Review: Girl vs. Ghost

I received this book for free from Author in exchange for an honest review. This does not affect my opinion of the book or the content of my review.

Review: Girl vs. GhostGirl vs. Ghost by Kate McMurry, Marie August
Series: Misdirected Magic Trilogy #1
Published by Author on April 10, 2011
Genres: Paranormal, Romance
Pages: 242
Format: eARC
Source: Author
Goodreads
one-half-stars

Girl vs Ghost is a young-adult, paranormal, romantic comedy suitable for all ages.

Isabel Lindley doesn’t believe in magic, but her best friend is obsessed with witchcraft. Strictly as a favor, Isabel agrees to help with a spell and is shocked when the ghost of a teenage boy splat-lands in her bedroom. Her friend is thrilled—even though only Isabel can see or hear the ghost—but Isabel is horrified. She’s the most ordinary sixteen-year-old girl on the planet. What is she supposed to do with a ghost who doesn’t know his own name, how he died, or why the heck he’s tied to Isabel with a psychic chain? Her only hope to take back her life is to help him solve the mystery of his demise so he can go to the Light. Or wherever. She’s not particular, as long as the ghost is gone.

Girl vs. Ghost has some weaknesses, the most blatant of which is the cover art and the images between the chapters. While on some level I do think that one shouldn’t judge books by their covers too much, I definitely do. Because of the cover art, I would not have picked this book up in the store.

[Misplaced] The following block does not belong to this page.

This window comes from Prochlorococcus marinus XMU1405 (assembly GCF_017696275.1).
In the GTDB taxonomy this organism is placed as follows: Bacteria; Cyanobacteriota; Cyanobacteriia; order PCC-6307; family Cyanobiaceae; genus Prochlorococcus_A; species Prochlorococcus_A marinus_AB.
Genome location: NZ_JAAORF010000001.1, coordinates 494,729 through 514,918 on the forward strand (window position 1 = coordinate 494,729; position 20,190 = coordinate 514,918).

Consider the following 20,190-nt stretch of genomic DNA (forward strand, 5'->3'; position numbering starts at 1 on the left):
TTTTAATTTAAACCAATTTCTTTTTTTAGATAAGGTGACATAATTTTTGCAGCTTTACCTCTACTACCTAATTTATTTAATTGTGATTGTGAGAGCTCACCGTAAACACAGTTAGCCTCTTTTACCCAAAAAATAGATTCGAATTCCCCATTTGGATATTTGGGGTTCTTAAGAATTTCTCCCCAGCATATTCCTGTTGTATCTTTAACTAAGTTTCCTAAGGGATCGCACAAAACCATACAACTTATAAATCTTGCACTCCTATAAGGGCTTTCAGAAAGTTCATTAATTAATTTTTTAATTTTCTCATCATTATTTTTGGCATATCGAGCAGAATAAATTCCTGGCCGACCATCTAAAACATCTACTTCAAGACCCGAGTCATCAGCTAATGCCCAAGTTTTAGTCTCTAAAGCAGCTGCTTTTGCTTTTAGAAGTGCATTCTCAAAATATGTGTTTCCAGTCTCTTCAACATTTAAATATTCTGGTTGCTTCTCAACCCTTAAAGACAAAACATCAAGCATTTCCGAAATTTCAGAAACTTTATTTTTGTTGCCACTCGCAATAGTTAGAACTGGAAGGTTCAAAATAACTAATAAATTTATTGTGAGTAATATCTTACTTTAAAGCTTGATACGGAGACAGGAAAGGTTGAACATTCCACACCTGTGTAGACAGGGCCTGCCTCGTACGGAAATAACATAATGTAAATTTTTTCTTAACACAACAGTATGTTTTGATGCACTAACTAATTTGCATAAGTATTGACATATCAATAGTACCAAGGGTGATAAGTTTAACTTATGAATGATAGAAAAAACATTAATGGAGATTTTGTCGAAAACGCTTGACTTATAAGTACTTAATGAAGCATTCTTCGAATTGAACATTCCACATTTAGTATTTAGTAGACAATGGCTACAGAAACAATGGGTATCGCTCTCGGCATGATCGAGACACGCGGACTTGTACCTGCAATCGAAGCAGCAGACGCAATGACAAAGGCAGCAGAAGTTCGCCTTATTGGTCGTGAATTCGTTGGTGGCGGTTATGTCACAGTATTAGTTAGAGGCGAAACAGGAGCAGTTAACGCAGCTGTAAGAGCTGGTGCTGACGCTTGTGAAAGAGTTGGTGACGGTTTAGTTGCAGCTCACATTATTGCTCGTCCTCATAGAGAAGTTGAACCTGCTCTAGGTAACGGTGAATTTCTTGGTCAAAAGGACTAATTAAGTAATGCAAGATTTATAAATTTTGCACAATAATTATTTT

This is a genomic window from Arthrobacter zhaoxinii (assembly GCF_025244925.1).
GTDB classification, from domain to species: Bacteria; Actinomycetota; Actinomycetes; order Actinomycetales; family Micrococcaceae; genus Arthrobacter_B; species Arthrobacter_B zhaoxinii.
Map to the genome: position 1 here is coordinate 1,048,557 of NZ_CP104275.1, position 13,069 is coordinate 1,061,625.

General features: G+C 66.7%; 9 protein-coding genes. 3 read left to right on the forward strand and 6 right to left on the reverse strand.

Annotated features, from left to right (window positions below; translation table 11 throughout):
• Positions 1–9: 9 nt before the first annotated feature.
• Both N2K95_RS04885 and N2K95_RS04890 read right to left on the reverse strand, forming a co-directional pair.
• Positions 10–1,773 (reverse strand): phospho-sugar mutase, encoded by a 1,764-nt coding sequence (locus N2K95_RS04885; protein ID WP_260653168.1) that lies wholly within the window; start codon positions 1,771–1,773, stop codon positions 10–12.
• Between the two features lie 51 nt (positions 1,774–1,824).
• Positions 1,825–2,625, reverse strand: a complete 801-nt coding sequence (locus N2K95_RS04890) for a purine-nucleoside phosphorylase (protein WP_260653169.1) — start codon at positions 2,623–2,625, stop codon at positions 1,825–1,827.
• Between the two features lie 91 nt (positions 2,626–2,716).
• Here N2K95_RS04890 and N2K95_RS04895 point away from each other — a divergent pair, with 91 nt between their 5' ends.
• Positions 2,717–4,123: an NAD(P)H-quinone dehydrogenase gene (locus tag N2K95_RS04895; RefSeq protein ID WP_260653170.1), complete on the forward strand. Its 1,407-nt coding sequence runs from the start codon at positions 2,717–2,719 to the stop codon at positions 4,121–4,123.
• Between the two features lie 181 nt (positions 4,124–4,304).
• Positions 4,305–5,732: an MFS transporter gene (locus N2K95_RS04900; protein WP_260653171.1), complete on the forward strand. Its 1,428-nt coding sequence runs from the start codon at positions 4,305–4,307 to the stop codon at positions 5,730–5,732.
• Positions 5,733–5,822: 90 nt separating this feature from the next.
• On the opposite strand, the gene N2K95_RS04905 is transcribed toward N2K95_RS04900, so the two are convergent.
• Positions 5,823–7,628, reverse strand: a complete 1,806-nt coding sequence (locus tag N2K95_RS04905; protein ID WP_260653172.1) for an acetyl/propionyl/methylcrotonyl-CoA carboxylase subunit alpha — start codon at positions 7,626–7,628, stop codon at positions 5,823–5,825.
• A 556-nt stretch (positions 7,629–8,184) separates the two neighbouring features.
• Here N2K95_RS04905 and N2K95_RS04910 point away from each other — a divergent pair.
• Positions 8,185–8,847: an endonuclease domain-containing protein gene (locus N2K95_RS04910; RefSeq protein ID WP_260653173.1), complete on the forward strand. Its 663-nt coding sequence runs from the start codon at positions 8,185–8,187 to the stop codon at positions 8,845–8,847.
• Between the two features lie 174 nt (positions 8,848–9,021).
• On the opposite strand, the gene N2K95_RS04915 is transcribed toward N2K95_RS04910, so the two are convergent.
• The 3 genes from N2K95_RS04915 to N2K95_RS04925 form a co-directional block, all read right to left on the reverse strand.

The plot, too, has some disappointing spots, such as the fact that the female characters are both rather bumbling for most of the book, causing pretty much all of the trouble that they get themselves into and needing help from the boys to get themselves out again. Not to mention the fact that both guys are in perfect shape apparently, whereas Tripp nearly died when she ran a block. On the other hand, Isabel and Tripp both have promise; Isabel is delightfully grumpy and sarcastic (traits I very much relate to and appreciate), and Tripp might come into some serious witchy powers.

I occasionally found myself a bit confused by the changes of perspective, as the tale switches between Tripp and Isabel. Probably, were I to write this, I would have switched off at chapters or at least indicated whose section it was. Some other things clearly felt like setup, but did not come up again in this book, making them a bit out of place (see: demons at the school, ghost powers). Also, Finnegan’s (Irish ghost) speaking annoyed me; this is a pet peeve, as I just cannot stand when characters are written in accents (a word here and there is fine, but let the reader do most of it in their head, please!).

All of that said, Girl vs. Ghost is definitely better than quite a few of the YA books I’ve read from well-respected publishers (such as Hereafter or the House of Night books by another mother/daughter writing team). And, should I happen across the sequel at some point, I would certainly be willing to give it a shot to see if it’s better; I like the characters enough to be curious about what will become of them. So if you would like a quick, easy read and to give some new authors a chance, pick up the Kindle version for only 99 cents!

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